21-27 July 2017 #868

Spider-Man: Homecoming

The main problem with this film is that it doesn’t vault over the boundaries of age and appeal to adults in the same way that it is great for teenagers
Sophia Pande

Peter Parker is back again, and while that may not raise your pulse rate, this Spider-Man reboot (the third since 2002) is just a little bit different, thankfully, than the uber-earnest iterations helmed by Tobey Maguire and Andrew Garfield, who made three and two Spidey films respectively in the course of the last 15 years. Unfortunately, Tom Holland as this Spider-Man, while strong enough as a lead, must also contend with a film that is written for teenagers and is therefore just that bit grating if you are not actually from said demographic.

Spider-Man: Homecoming deals with Peter Parker’s return to the Big Apple after he partakes of the mad and wonderful excitement of the Marvel Universe, joining the Avengers in the finale of Captain America: Civil War (2016) where he makes his fighting debut while yammering in excitement at top speed, a quality that was endearing but quickly becomes fairly unbearable in a film just about him.

Filmed with professional ease and filled with wonderful characters such as the lovely, warm Marisa Tomei as Aunt May, and of course, Robert Downey Jr’s Tony Stark, Jon Favreau as his loyal assistant Happy Hogan, and Jacob Batalon as Ned, Parker’s nerdy best buddy, the film could have certainly done with less screen time for Parker, and more for his hilarious supporting cast.

The main problem with this film is that it doesn’t vault over the boundaries of age and appeal to adults in the same way that it is great for teenagers. Parker is infuriatingly self-absorbed and stays that way for most of the film while we grit our teeth at his ineptitude (yes he is just 15, but surely there is a limit to bumbling) and wait until he sorts himself out… right at the end.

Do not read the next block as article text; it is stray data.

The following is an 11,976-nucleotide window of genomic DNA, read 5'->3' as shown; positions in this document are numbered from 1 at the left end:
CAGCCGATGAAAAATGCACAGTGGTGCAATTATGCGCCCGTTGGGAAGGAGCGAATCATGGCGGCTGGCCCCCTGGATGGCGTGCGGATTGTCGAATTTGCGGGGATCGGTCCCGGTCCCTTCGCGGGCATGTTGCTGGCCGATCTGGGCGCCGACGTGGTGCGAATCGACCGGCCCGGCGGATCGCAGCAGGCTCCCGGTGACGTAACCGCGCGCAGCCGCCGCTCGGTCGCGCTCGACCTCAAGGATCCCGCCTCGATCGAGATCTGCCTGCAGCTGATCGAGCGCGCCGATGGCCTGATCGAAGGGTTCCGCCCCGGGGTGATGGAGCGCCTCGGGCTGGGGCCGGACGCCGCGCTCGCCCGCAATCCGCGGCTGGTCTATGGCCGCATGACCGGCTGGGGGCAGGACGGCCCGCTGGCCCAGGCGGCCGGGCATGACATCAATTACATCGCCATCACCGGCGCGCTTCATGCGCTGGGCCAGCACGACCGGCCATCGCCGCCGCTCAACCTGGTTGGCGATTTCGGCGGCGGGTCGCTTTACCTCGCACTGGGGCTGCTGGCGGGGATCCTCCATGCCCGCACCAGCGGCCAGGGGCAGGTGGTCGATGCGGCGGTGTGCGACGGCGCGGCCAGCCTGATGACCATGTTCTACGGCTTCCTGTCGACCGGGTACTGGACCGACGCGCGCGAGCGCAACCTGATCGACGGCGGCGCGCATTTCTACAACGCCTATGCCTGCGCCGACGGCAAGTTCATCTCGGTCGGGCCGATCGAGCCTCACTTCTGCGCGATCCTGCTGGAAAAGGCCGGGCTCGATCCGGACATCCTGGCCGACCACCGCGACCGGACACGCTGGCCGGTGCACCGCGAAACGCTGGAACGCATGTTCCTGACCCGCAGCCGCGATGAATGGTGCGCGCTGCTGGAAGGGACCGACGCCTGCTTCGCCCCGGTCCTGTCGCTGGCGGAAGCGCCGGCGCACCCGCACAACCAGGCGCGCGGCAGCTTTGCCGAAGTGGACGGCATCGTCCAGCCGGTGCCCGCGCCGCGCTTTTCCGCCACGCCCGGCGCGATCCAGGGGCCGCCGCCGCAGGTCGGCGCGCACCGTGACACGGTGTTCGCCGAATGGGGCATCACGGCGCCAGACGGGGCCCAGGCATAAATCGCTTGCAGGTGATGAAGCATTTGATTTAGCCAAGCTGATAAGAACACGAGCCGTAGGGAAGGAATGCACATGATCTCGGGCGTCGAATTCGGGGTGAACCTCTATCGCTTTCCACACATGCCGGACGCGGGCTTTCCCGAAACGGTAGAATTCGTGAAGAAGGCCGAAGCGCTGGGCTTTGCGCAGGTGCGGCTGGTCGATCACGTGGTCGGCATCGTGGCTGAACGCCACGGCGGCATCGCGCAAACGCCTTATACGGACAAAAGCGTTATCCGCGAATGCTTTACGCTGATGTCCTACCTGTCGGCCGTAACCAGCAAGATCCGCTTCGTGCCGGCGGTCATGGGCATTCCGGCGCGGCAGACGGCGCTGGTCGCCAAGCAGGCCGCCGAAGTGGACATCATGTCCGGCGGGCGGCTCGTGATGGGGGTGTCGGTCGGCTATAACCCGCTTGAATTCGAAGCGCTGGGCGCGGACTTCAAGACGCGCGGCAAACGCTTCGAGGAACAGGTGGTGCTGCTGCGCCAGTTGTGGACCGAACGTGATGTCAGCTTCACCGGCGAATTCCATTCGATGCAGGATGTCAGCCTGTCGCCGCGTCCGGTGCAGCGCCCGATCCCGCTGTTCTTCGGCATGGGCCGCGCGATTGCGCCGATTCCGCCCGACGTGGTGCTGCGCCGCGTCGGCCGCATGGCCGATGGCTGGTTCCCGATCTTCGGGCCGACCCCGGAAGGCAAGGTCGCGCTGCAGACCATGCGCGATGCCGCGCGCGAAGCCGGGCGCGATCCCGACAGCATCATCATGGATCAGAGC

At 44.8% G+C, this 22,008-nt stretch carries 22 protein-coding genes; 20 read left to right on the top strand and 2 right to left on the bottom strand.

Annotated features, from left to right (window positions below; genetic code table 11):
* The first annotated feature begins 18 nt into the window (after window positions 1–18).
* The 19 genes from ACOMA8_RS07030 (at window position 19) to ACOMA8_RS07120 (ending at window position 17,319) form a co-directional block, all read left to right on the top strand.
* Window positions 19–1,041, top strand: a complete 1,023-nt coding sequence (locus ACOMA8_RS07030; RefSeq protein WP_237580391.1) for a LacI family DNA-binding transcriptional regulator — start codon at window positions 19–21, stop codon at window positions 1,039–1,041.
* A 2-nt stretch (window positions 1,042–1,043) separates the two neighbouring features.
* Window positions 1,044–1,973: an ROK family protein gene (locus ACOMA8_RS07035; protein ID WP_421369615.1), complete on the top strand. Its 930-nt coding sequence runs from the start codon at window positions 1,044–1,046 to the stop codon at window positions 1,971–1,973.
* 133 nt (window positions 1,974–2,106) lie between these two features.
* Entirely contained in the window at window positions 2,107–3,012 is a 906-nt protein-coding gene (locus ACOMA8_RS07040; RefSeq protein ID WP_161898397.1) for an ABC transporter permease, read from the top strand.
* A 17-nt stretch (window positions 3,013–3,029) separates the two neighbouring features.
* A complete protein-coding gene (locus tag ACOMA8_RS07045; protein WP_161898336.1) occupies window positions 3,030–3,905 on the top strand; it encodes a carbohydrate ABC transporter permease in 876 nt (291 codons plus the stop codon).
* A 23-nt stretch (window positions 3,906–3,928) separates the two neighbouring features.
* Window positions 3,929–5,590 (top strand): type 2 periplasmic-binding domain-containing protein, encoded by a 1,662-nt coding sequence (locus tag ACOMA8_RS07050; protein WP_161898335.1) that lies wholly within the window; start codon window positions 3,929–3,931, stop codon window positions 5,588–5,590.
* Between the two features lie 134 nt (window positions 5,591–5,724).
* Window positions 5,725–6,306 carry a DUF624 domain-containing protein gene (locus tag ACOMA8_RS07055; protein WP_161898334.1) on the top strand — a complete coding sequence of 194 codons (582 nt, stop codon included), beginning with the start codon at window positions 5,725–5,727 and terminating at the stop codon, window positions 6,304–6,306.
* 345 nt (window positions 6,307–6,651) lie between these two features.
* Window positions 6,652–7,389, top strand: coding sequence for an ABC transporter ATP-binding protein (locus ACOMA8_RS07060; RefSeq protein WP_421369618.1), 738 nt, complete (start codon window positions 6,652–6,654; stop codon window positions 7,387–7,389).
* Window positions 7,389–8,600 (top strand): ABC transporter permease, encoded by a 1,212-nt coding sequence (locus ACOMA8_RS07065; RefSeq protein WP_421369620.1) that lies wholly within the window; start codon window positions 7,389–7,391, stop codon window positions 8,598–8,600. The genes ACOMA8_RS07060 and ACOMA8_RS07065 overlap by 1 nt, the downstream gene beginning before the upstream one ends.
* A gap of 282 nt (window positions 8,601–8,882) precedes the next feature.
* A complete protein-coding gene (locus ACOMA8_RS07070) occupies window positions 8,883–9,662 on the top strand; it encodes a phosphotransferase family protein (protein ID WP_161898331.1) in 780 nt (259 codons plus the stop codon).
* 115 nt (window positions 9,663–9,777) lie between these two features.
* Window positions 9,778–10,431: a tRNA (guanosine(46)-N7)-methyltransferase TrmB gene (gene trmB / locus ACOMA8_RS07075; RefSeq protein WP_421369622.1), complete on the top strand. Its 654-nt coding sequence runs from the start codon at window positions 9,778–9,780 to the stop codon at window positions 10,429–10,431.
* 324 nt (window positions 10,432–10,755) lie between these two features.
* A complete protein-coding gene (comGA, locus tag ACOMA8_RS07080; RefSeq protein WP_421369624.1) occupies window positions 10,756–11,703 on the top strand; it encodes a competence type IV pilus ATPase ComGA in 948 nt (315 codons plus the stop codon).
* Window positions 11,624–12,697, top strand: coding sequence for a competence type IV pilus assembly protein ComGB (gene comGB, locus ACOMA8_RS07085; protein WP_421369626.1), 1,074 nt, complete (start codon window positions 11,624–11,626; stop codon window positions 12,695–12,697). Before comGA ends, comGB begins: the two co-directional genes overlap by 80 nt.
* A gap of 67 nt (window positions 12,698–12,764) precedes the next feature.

At 2 hours and 13 minutes the film is way longer than it has any right to be, and as Parker gets his suit yanked away from him by Stark and finally learns to “be a man,” we slowly wake from our stupor to pay attention because we know the finale will include the spark that is Downey Jr in his most famous, likeable bad boy role.

I still don’t understand why there was a need for this Spider-Man film but I guess it isn’t a dead loss. There are some surprises here, including an unexpected role for Parker’s long time love MJ, who is set up as an interesting character but doesn’t reveal herself till the very end.

Meanwhile, there are the usual American high school mean kids (does this really happen in the US? If so, god help all those children), a fairly banal evil dude, and some fun stuff from the Spidey suit’s AI that keep us sane through Parker’s fumbling; just enough to not walk out during the intermission — a painful ordeal in Nepal, seemingly tailored to an already noisy audience who giggle and talk loudly and pick up their cell phones during films as if the theatre is a personal space instead of a public one where mutual respect might benefit all.

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